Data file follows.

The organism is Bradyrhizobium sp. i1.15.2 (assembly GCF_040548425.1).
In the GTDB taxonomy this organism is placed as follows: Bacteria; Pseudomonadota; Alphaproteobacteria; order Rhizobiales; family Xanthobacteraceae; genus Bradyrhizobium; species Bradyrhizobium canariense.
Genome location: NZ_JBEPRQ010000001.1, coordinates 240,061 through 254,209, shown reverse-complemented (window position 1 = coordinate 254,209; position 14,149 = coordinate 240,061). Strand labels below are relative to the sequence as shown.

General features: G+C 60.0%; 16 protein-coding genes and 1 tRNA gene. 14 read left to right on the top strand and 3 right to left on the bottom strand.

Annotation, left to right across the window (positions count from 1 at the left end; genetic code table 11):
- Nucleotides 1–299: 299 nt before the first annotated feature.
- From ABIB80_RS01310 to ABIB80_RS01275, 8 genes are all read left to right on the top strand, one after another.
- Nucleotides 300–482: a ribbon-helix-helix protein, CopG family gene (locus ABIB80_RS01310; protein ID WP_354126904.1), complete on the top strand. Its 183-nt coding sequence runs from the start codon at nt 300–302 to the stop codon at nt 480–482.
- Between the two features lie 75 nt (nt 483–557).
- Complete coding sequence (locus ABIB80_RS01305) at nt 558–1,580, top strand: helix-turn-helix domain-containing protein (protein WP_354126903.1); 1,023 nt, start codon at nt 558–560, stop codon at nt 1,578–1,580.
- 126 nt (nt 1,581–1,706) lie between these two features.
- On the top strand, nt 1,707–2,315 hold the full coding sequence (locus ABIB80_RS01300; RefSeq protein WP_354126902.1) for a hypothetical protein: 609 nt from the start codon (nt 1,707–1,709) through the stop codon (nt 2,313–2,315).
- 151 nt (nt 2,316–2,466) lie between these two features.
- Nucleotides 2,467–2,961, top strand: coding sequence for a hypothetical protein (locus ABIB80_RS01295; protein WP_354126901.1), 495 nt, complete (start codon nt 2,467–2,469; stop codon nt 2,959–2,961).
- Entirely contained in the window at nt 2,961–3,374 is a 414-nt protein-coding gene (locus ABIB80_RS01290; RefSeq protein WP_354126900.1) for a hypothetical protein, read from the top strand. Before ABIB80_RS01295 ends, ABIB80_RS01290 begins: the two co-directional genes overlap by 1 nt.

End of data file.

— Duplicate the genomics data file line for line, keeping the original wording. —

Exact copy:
The organism is Bradyrhizobium sp. i1.15.2 (assembly GCF_040548425.1).
In the GTDB taxonomy this organism is placed as follows: Bacteria; Pseudomonadota; Alphaproteobacteria; order Rhizobiales; family Xanthobacteraceae; genus Bradyrhizobium; species Bradyrhizobium canariense.
Genome location: NZ_JBEPRQ010000001.1, coordinates 240,061 through 254,209, shown reverse-complemented (window position 1 = coordinate 254,209; position 14,149 = coordinate 240,061). Strand labels below are relative to the sequence as shown.

General features: G+C 60.0%; 16 protein-coding genes and 1 tRNA gene. 14 read left to right on the top strand and 3 right to left on the bottom strand.

Annotation, left to right across the window (positions count from 1 at the left end; genetic code table 11):
- Nucleotides 1–299: 299 nt before the first annotated feature.
- From ABIB80_RS01310 to ABIB80_RS01275, 8 genes are all read left to right on the top strand, one after another.
- Nucleotides 300–482: a ribbon-helix-helix protein, CopG family gene (locus ABIB80_RS01310; protein ID WP_354126904.1), complete on the top strand. Its 183-nt coding sequence runs from the start codon at nt 300–302 to the stop codon at nt 480–482.
- Between the two features lie 75 nt (nt 483–557).
- Complete coding sequence (locus ABIB80_RS01305) at nt 558–1,580, top strand: helix-turn-helix domain-containing protein (protein WP_354126903.1); 1,023 nt, start codon at nt 558–560, stop codon at nt 1,578–1,580.
- 126 nt (nt 1,581–1,706) lie between these two features.
- On the top strand, nt 1,707–2,315 hold the full coding sequence (locus ABIB80_RS01300; RefSeq protein WP_354126902.1) for a hypothetical protein: 609 nt from the start codon (nt 1,707–1,709) through the stop codon (nt 2,313–2,315).
- 151 nt (nt 2,316–2,466) lie between these two features.
- Nucleotides 2,467–2,961, top strand: coding sequence for a hypothetical protein (locus ABIB80_RS01295; protein WP_354126901.1), 495 nt, complete (start codon nt 2,467–2,469; stop codon nt 2,959–2,961).
- Entirely contained in the window at nt 2,961–3,374 is a 414-nt protein-coding gene (locus ABIB80_RS01290; RefSeq protein WP_354126900.1) for a hypothetical protein, read from the top strand. Before ABIB80_RS01295 ends, ABIB80_RS01290 begins: the two co-directional genes overlap by 1 nt.